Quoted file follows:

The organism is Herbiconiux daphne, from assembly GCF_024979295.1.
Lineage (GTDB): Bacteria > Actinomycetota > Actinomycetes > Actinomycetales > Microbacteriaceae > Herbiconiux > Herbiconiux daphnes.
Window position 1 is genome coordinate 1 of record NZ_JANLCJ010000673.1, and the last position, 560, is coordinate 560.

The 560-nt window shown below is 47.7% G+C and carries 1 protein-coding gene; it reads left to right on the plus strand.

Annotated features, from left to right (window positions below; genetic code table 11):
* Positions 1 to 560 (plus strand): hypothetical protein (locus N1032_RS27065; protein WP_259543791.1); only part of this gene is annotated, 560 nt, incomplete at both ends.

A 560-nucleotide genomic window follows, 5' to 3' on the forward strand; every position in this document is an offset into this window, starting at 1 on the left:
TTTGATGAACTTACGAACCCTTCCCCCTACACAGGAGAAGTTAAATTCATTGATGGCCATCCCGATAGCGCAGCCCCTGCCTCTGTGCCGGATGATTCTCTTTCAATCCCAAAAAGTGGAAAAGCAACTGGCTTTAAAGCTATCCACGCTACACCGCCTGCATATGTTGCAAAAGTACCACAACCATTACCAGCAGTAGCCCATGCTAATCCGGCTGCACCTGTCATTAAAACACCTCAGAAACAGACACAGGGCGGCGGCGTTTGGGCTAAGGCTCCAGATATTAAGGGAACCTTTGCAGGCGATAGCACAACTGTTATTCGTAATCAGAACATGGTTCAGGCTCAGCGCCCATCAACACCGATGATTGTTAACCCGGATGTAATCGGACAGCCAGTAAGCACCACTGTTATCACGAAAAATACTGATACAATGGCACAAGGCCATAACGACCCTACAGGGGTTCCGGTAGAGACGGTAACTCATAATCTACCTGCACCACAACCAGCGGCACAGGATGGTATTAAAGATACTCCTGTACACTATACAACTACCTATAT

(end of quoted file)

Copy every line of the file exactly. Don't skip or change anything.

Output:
The organism is Herbiconiux daphne, from assembly GCF_024979295.1.
Lineage (GTDB): Bacteria > Actinomycetota > Actinomycetes > Actinomycetales > Microbacteriaceae > Herbiconiux > Herbiconiux daphnes.
Window position 1 is genome coordinate 1 of record NZ_JANLCJ010000673.1, and the last position, 560, is coordinate 560.

The 560-nt window shown below is 47.7% G+C and carries 1 protein-coding gene; it reads left to right on the plus strand.

Annotated features, from left to right (window positions below; genetic code table 11):
* Positions 1 to 560 (plus strand): hypothetical protein (locus N1032_RS27065; protein WP_259543791.1); only part of this gene is annotated, 560 nt, incomplete at both ends.

A 560-nucleotide genomic window follows, 5' to 3' on the forward strand; every position in this document is an offset into this window, starting at 1 on the left:
TTTGATGAACTTACGAACCCTTCCCCCTACACAGGAGAAGTTAAATTCATTGATGGCCATCCCGATAGCGCAGCCCCTGCCTCTGTGCCGGATGATTCTCTTTCAATCCCAAAAAGTGGAAAAGCAACTGGCTTTAAAGCTATCCACGCTACACCGCCTGCATATGTTGCAAAAGTACCACAACCATTACCAGCAGTAGCCCATGCTAATCCGGCTGCACCTGTCATTAAAACACCTCAGAAACAGACACAGGGCGGCGGCGTTTGGGCTAAGGCTCCAGATATTAAGGGAACCTTTGCAGGCGATAGCACAACTGTTATTCGTAATCAGAACATGGTTCAGGCTCAGCGCCCATCAACACCGATGATTGTTAACCCGGATGTAATCGGACAGCCAGTAAGCACCACTGTTATCACGAAAAATACTGATACAATGGCACAAGGCCATAACGACCCTACAGGGGTTCCGGTAGAGACGGTAACTCATAATCTACCTGCACCACAACCAGCGGCACAGGATGGTATTAAAGATACTCCTGTACACTATACAACTACCTATAT